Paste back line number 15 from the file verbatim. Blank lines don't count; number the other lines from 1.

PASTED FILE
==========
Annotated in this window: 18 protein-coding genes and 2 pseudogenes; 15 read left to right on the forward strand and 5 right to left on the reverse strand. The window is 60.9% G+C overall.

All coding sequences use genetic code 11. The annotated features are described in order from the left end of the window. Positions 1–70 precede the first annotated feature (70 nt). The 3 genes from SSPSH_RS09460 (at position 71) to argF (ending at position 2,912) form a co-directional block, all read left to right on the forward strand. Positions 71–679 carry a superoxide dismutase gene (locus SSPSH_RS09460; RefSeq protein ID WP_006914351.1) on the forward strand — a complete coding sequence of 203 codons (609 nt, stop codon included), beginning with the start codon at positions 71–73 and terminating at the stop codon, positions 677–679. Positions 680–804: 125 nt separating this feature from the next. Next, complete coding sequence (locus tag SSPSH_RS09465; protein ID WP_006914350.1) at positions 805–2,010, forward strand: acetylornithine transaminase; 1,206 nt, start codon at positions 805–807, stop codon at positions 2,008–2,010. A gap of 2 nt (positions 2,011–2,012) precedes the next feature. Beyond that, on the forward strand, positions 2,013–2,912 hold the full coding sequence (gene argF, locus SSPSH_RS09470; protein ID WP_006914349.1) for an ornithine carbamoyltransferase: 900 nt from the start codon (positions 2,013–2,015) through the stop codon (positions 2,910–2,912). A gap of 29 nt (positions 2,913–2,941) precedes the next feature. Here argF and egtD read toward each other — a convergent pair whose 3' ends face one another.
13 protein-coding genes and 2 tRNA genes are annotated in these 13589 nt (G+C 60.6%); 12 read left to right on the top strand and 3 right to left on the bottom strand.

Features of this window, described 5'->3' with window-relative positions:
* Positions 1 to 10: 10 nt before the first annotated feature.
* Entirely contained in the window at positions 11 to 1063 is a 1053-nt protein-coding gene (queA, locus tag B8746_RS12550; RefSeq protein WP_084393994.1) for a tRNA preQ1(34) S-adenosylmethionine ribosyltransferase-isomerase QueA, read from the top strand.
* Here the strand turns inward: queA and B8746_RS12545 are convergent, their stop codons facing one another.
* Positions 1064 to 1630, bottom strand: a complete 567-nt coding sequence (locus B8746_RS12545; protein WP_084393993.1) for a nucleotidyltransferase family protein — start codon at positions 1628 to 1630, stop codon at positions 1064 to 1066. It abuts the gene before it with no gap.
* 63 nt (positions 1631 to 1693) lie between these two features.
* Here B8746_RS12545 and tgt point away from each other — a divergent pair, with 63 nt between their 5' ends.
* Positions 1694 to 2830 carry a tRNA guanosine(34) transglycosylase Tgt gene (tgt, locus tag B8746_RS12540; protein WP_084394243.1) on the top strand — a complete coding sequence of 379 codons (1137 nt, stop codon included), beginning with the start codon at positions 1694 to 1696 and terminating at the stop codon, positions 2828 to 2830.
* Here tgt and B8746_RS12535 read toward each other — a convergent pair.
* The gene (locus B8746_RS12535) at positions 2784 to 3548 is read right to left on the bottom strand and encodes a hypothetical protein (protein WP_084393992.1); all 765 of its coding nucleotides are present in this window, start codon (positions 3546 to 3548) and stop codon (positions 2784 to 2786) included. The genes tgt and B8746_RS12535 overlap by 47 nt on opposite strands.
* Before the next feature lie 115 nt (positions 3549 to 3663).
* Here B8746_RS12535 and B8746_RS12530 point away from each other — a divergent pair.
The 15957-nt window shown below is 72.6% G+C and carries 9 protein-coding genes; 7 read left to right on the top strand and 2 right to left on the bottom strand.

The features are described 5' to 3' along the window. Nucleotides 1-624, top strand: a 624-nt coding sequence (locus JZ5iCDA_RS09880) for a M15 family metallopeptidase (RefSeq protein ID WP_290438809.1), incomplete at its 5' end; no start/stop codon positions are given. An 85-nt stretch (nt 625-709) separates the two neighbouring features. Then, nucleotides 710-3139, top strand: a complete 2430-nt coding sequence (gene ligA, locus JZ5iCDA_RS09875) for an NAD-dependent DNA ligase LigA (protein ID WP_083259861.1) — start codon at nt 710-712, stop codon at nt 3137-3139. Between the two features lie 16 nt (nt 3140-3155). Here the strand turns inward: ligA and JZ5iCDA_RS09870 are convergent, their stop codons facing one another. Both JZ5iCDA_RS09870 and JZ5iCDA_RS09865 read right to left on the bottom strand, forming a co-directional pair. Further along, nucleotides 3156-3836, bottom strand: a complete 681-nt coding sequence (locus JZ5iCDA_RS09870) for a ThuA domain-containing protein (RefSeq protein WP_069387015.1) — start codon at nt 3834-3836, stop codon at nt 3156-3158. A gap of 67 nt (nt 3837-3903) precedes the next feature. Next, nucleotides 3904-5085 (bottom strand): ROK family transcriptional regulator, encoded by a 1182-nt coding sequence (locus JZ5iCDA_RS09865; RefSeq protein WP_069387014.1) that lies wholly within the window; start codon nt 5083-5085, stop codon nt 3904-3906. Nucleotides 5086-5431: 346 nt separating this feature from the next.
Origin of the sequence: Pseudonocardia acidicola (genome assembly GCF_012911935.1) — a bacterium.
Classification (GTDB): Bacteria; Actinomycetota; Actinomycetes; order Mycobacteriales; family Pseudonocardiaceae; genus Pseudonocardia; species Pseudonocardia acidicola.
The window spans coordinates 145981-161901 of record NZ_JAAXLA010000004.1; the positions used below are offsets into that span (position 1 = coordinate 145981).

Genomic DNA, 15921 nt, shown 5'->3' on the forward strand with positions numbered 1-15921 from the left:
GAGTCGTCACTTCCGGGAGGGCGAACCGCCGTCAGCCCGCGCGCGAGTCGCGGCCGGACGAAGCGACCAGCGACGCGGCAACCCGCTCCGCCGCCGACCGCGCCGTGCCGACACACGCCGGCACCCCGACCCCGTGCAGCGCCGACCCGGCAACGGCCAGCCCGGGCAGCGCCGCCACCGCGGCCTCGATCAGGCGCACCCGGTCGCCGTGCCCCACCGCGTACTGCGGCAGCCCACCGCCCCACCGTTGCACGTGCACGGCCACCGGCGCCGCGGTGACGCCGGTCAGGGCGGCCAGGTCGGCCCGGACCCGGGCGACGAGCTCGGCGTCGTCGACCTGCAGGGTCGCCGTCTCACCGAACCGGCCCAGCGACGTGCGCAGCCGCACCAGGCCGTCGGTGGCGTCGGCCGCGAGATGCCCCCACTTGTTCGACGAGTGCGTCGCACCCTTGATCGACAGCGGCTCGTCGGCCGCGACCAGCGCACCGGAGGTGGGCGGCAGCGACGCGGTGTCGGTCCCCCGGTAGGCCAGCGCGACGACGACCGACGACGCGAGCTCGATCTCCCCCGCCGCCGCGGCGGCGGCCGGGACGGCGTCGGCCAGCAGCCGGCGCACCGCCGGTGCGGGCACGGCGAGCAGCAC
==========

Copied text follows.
* Here B8746_RS12535 and B8746_RS12530 point away from each other — a divergent pair.